GOTRADIO’S FOUNDER VAL STARR’S STATEMENT TO THE SENATE JUDICIARY COMMITTEE: Several small commercial Internet radio stations, to ensure their viewpoints and interests were not lost amongst those of record labels, large media webcasters, and recording artists, submitted written statements for Tuesday’s Senate Judiciary Hearing on music royalties. RAIN will publish several of these statements this week. Tuesday, we ran AccuRadio founder (and RAIN publisher) Kurt Hanson’s statement (here) and yesterday we heard from Rusty Hodge, founder of SomaFM (here). We continue today with a statement from GotRadio’s founder Val Starr, excerpted immediately below:

My name is Val Starr, and I’m the founder and owner of GotRadio.com. GotRadio was launched in February of 2003. We are a professionally programmed network of internet radio stations, and are a premier content provider for Windows Media and iTunes. We currently have an estimated 250,000 monthly listeners, averaging over 1 million listener hours per month. GotRadio’s programming philosophy is to not niche down to hundreds of radio formats; however, we do feature many channels that have never been available to listeners on terrestrial radio…

Keep reading here.

AUDIO COMPRESSION MAY DEGRADE STREAMING SERVICES THAT USE YOUTUBE: YouTube has reportedly begun to “compress” the audio in the content it offers, and some say that will degrade the user experience for streaming services that use the site as a music source, such as Songza. The audio compression, as Wired’s Eliot Van Buskirk explains, “is not ‘compression’ as in bit rate or file format, but in the audio engineer sense of the word: the smushing together of various volumes into a smaller dynamic range.” For more, read Wired’s coverage here.

UPCOMING DELL MP3 PLAYER COULD FEATURE NET RADIO: Dell is reportedly preparing for a second foray into the Apple-dominated realm of mp3 players, this time perhaps including Wi-Fi access to Internet radio streams. The new players would use software Dell acquired from Zing, a company “that boasted wireless connectivity as a way of always being tuned to Internet radio, online music services and more.” Beyond the player’s capability for social networking, the Wi-Fi enabled Dell player would allow connectivity to Internet radio stations. The device, labeled Ditty, will reportedly be sold for under $100 and will hit shelves in September. Dell released their first line of mp3 players in 2003, but they failed to take off and the product line was abandoned in 2006. For more, read coverage from ZDNet here, from Statesman here, and The Washington Post here.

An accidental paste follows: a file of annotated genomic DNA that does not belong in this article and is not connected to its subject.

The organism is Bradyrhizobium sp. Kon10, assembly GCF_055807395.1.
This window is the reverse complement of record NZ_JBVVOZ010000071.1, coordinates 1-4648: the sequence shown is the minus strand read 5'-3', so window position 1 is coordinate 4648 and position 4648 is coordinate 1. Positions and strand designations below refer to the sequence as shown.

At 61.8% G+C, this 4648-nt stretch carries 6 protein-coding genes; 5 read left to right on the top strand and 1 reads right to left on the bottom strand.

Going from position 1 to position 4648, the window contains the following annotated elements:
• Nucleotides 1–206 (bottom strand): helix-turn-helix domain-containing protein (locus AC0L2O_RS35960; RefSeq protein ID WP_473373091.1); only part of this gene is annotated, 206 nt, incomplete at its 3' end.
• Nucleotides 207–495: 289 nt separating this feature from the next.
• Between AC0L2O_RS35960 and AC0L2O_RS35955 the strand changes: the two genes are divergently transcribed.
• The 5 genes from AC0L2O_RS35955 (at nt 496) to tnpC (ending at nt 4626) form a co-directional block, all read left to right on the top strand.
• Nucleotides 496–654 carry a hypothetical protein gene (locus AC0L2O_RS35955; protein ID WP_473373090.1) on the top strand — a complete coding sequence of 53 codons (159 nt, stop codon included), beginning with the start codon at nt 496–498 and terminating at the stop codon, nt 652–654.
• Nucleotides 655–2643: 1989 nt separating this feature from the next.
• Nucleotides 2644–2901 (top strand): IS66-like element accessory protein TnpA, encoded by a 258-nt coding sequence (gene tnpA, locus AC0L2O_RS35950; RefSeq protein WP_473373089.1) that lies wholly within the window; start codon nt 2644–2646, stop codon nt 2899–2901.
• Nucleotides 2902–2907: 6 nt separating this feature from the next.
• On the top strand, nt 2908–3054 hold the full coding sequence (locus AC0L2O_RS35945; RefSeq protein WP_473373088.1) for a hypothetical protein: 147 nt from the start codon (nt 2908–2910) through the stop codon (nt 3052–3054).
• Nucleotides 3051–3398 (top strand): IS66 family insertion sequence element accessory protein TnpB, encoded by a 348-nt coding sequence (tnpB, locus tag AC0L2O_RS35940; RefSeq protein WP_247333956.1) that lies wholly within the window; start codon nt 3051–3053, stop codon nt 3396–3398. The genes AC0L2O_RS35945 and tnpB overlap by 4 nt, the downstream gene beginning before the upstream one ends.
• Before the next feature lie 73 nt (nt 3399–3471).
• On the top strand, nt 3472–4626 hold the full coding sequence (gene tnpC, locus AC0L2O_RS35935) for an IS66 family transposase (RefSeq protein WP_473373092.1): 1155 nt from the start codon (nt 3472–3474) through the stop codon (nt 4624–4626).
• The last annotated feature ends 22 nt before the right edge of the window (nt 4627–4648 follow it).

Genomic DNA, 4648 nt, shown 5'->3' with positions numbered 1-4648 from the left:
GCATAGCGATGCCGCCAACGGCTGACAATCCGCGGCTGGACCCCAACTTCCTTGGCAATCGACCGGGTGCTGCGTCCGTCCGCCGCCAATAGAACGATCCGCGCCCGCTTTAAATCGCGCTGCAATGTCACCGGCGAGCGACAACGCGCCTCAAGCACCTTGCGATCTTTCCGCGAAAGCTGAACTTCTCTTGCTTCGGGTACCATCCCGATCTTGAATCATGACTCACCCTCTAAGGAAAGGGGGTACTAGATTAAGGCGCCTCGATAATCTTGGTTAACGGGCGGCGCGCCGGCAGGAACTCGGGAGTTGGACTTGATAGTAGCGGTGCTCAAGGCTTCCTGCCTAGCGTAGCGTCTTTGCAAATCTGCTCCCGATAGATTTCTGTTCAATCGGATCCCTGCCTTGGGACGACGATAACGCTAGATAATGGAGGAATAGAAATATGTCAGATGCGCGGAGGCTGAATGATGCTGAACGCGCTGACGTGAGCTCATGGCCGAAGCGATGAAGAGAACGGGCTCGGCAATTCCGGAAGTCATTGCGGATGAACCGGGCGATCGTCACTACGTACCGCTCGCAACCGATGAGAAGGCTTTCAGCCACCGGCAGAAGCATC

PART OF YAHOO’S Q2 $630K LOBBYING SPEND WENT TO FIGHT CRB DECISION: Part of Yahoo’s $630,000 spent lobbying in Washington during the 2nd quarter went towards lobbying Congress to overturn the Copyright Royalty Board’s webcaster royalty rate decision. Other issues included measures to prevent data and identity theft, proposals to stop spyware, and a move to make illegal U.S. Internet hosting companies sharing their users’ personal information with restrictive governments. For more, read Portfolio’s coverage here.



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Comment

  1. I wouldn’t be too encouraged by what John Simson said about 801b at the hearing. He’s shown a capacity to say what his audience wants to hear and then actually do something that has no relationship to his words. This is Congress we’re dealing with. They’ve never put great weight on the correlation between deeds and words anyway. It’s words that count there, and Simson knows it.

    The real reality test will be in seeing if he bothers to explain the “tweaking” he thinks 801b needs, now that his real audience, Senator Feinstein, admits she isn’t familiar with it. Given that revelation, it wouldn’t surprise me if Simson decides it isn’t worth “tweaking” something that she isn’t aware of, and he goes back to demanding a mythical “fair market standard.” There’s nothing to be gained by educating her about an alternative.

    Fred Wilhelms · Jul 31, 10:29 AM · #